After the massive hits that were “Formia” and “Biancodolce,” Nanowar of Steel is finally releasing their long-awaited pop album. Except it’s sadly full of metal songs? Very disappointing! With this record metal’s most hilarious and clever band takes jabs at their local Italian music, fittingly calling the album ‘Italian Folk Metal.’
You may wonder why I used the word “fittingly” in my intro. This album is quite simply thoroughly Italian. The intro track would fit into a film beautifully with its choirs and classical feel. A wonderful choice given the first proper song is introduced to us by Francesco Paoli, the vocalist of one of the world’s best symphonic death metal bands, Fleshgod Apocalypse. It’s a great mix of FA and Nanowar in which the chorus is very classically Nanowarian (yes, that’s a word now), and the verses take heavy influence from death metal, especially in the very aggressive start. Altogether this creates one of the most complex songs the band has ever done, essentially blending together at least three subgenres of metal and managing to make them work very well.
I’m very much a fan of this entire album being in Italian – except for the two cover songs at the end – however I’m really hoping the band will explain the meaning of the lyrics in some videos after release a bit more. My Italian is just good enough to be able to tell that there are some clever references in there, as they always are when it comes to Nanowar of Steel. “La Marcia su Piazza Grande” is apparently some sort of an ode to Giancarlo Magalli. Why? Who exactly is he? I have no idea. But it’s fun, so why not? It starts with what’s reminiscent of a marching song with cymbals before developing into a more contemporary song – although it still feels somehow dated – after which the album takes another seemingly random turn into “La Mazurka del Vecchio che Guarda i Cantieri.” This has to actually be one of my favourite bits of the album as it does feel very folky with its accordion parts, which I’m going to assume is what typically accompanies the mazurka dance. Adding to the impressive guest list on the album is Alessandro Conti from Luca Turilli’s Rhapsody and Trick of Treat, who adds his vocals to this dancey piece.
If you thought this album is pretty weird so far, consider the next song is a Nordic ode to polenta, which for some reason also features Giorgio Mastrota, an Italian television personality. The song itself is actually super catchy in the chorus, which is probably Nanowar’s attempt to get people yelling the dumbest possible thing at their shows. The riffs are again more classic power metal, which is more familiar to the band as opposed to the earlier folky touch.
The next song – “Scugnizzi of the Land of Fires” – is something I’m certain I’ve heard before somewhere, I just can’t put my finger on it and neither can my friend with whom I’ve spent 30 minutes trying to figure this out. What I’ve realised is that it’s about a dragon being a nuisance in Napoli (as dragons tend to be) and seemingly sung in Napolitano, which is a dialect of Italian. Interestingly, the entire song is sung in this slurred, lazy way, which I’m sure has some sort of a deeper meaning. Otherwise the song is accompanied by really fast guitars and playful rhythms, which again really reminds me of something. But what? If the band happens to read this please tell me why I know this song.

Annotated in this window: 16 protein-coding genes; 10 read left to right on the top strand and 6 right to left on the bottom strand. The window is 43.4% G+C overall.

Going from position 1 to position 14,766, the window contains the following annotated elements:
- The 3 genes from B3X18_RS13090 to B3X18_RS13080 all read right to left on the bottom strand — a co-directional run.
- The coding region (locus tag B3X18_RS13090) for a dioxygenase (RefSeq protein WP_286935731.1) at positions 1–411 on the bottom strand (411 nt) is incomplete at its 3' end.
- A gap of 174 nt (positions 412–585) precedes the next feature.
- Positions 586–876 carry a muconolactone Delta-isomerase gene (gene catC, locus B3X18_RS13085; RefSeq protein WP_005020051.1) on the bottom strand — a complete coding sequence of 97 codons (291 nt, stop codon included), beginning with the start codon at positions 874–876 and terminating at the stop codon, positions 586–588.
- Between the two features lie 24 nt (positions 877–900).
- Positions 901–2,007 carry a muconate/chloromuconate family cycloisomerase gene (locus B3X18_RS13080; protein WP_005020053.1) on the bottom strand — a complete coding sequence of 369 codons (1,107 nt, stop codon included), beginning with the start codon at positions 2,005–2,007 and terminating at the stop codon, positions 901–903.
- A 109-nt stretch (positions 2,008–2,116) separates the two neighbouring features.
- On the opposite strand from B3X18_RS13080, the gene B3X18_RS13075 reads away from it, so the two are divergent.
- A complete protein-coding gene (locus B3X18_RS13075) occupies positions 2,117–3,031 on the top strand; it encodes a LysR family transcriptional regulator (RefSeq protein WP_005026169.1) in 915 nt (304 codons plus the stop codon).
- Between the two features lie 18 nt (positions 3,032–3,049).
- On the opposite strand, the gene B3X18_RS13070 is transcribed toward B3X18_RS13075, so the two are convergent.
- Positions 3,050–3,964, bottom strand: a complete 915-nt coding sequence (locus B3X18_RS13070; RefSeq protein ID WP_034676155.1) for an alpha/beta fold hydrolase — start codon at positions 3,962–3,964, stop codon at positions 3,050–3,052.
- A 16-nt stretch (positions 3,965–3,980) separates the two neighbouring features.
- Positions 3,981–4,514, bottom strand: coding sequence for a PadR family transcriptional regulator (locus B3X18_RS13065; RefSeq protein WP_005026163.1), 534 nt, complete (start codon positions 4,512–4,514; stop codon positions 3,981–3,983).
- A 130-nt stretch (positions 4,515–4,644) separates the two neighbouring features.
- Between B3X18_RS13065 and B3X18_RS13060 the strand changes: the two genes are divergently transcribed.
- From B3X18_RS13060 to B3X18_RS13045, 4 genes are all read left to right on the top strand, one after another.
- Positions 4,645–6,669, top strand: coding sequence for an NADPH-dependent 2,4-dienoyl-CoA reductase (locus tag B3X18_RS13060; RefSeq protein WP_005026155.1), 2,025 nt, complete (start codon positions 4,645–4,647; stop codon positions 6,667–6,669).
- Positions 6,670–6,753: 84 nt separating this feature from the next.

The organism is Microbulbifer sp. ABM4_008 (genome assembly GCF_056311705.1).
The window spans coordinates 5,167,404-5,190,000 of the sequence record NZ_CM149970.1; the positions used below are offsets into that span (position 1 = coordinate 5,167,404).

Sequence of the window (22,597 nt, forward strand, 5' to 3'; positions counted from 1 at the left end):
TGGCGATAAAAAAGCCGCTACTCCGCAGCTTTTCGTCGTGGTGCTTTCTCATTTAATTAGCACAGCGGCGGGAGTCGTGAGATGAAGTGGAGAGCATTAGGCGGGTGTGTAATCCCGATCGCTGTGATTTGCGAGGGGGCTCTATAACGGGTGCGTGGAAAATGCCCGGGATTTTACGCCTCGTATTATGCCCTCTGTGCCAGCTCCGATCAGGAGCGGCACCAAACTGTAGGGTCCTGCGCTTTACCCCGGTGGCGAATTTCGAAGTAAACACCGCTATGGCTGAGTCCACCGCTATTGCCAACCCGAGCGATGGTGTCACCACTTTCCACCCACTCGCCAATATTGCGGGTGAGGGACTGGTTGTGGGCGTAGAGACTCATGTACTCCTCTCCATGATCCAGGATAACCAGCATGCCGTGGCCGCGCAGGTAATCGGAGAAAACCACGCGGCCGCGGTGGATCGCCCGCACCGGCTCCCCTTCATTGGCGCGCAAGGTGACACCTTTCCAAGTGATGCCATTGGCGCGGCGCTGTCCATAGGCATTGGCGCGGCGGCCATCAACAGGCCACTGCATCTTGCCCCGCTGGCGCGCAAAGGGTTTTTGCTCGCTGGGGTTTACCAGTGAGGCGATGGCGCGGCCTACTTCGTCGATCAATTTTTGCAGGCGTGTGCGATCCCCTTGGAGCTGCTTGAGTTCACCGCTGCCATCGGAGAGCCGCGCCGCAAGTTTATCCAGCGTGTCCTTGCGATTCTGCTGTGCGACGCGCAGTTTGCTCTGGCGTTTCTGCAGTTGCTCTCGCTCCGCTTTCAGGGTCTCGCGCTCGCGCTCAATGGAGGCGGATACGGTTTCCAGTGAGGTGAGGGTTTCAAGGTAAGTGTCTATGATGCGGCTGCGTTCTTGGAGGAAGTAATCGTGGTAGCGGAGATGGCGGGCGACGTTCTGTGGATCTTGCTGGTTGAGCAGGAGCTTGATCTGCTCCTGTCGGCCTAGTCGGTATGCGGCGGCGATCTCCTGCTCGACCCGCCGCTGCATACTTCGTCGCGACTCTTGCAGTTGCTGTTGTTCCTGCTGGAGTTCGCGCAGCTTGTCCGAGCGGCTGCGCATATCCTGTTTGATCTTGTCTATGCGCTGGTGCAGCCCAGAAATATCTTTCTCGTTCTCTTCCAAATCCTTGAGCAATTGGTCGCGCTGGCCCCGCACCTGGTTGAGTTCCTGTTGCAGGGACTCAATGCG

Naturally, the band hasn’t forgotten about a lovely romantic Italian ballad that starts off as a sweet piano piece before getting more into familiar Nanowar waters with singing about raising natality. In the second part there’s a pretty engaging guitar solo and a spoken part. Just when you’re feeling romantic however, you’re hit with some bagpipes and a football anthem. …except it’s Lord of the Rings themed? I’ve stopped trying to make sense of this album at this point and I’m just hoping I see Giorgo Chiellini scream “Mago de sto cazzo, Saruman” in the Euro finals in two weeks.
The album draws to a close with the very catchy “Gabonzo Robot,” which was also one of the singles, and will no doubt be a part of set lists when the band goes on tour. It’s probably one of the most Nanowarian power metal songs on this album with its focus on vocals and the somewhat cheesy keyboards.
Nanowar of Steel really show how talented they actually are with this album as they cover all sorts of different styles – and all of them convincingly enough that people unfamiliar with Italian music and culture won’t have a clue the songs are full of mockery and parodies. I could easily write twice as much about this album and try to uncover all the profoundly silly references the band has hidden in these songs, but I’ll let that happen naturally for myself and for those of you who’ll listen to this album several times – which you definitely should, especially if you understand Italian or have the patience to look up the translations of the lyrics as the album is definitely full of little gems. Whenever you want to listen to something immensely fun this is one of the albums you can turn to, while also being very solid musically and with its array of folk melodies never boring, but engaging and uplifting. I still want the “unprotected love” song though!
Label: Napalm Records
Release Date: July 2nd, 2021
Words by Didrik
1. Requiem Per Gigi Sabani In Re Minore
2. L’assedio Di Porto Cervo
3. La Maledizione Di Capitan Findus
4. La Marcia Su Piazza Grande
5. La Mazurka Del Vecchio Che Guarda I Cantieri
6. La Polenta Taragnarock
7. Scugnizzi Of The Land Of Fires
9. Il Signore Degli Anelli Dello Stadio
10. Gabonzo Robot
11. Sulle Aliquote Della Libertà
12. Der Fluch Des Kapt’n Iglo
13. El Baile Del Viejo Que Mira Las Obras